This is not to say that the articles are not published online. What differentiates genuine journals from such fakes is that the fakes have no peer review or quality control. Neither do they have any credibility in the academic circles? Such publications are not even known to most scientific readers, are not recognized by reputable Universities or academic institutions. In short, these publications serve no purpose and do not help in one’s research boost or academic career.

Fake conferences: it is amazing to think that these unscrupulous practices are not just limited to publication but even extend up to fake conferences and events. Many unsuspecting academicians sign up for fake conferences, paying travel fares and accommodation charges on their own in the hope of interacting with peers, only to find themselves in the company of other unsuspecting victims. These fake conferences are hosted only for profiteering. More often than not, there are no conference reports or proper publication of the papers presented. Consequently, the time and effort of an academician are lost.

In conclusion: The real objective of a good publication or conference is an acknowledgment of one’s efforts from one’s peers or a research boost in terms of sharing new ideas or collaborations. A publication or paper presentation just for the heck of it serves no purpose and is a wastage of effort. Academicians, both new and experienced, need to be very careful from falling prey to such practices. The most effective means to avoid it being vigilant, checking with peers, and doing a thorough background check of any such suspecting agencies.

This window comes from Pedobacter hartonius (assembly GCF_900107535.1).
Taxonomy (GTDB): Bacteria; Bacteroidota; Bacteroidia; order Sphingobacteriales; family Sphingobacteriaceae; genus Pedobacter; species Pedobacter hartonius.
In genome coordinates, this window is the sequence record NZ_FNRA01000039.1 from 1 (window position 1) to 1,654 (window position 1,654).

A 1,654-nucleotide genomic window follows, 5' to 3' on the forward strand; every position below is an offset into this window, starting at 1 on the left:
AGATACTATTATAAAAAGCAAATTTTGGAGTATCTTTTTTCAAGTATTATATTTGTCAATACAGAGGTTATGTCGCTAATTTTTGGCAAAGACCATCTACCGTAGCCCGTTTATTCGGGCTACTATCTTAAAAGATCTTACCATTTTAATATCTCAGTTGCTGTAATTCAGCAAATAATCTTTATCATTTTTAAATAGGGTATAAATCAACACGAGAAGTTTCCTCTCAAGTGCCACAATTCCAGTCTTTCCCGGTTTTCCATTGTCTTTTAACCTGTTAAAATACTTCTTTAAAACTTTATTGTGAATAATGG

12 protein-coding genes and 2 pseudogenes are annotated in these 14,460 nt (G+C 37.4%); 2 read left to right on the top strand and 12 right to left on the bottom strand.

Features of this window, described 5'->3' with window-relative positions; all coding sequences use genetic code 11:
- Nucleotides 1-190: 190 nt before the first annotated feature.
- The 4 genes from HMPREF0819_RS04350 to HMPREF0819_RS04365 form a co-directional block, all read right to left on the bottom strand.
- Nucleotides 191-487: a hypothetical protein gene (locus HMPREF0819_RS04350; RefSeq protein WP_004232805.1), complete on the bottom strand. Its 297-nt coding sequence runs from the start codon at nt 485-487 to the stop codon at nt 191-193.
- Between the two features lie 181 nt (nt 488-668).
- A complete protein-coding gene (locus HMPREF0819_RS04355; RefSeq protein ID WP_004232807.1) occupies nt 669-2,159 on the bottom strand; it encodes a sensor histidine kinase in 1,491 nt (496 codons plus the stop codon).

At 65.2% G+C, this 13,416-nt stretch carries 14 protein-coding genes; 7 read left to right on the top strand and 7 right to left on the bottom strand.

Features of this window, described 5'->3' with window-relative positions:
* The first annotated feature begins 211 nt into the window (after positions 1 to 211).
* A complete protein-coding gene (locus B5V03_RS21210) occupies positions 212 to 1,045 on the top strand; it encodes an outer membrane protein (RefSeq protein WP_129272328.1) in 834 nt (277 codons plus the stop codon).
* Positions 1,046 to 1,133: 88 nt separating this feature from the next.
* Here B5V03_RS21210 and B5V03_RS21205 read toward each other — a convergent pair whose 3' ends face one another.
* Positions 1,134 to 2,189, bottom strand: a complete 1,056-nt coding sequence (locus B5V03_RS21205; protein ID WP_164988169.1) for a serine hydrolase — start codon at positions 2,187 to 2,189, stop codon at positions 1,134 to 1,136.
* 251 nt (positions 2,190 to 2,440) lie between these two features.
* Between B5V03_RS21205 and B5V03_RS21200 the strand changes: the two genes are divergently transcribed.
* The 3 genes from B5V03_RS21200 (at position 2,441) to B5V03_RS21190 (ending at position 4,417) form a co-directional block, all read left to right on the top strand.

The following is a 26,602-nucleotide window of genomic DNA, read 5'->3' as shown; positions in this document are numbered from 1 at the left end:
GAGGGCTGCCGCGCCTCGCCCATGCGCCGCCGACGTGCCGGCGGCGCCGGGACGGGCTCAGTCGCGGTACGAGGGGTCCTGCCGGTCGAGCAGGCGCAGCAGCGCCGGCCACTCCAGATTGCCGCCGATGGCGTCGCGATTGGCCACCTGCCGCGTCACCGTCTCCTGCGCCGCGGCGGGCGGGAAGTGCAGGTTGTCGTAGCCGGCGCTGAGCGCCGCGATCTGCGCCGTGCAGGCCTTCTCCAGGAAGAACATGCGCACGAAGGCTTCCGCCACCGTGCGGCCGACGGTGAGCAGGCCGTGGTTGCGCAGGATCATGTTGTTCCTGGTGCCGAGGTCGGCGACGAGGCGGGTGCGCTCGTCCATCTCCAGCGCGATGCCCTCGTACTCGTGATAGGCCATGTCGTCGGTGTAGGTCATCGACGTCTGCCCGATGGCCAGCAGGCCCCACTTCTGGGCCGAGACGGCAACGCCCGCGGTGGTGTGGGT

Plagiarism in Academic writing: How to Identify and Avoid It

Plagiarism is well-known as a breach of publishing ethics which is despised in the academic circle. However, while in some cases the authors engage in deliberate plagiarism, more often than not authors end up being guilty of plagiarism unknowingly. This is because plagiarism, although a very commonly used term, is a vaguely defined concept.

Plagiarism technically means using someone else’s ideas/ intellectual property as one’s own without giving proper credit to the original creator. While the first part (as one’s own) is well understood as improper appropriation, it is often the second part (giving proper credit) where author’s unintentionally falter. 

Some of the most common forms of plagiarism are:

Patchwork: patchwork refers to direct lifting or verbatim representation of another’s work without using quotations or referencing. This is the most blatant form of plagiarism.

Plagiarised ideas: This is when you pass-off someone else’s ideas as your own, even if in your own words or articulation.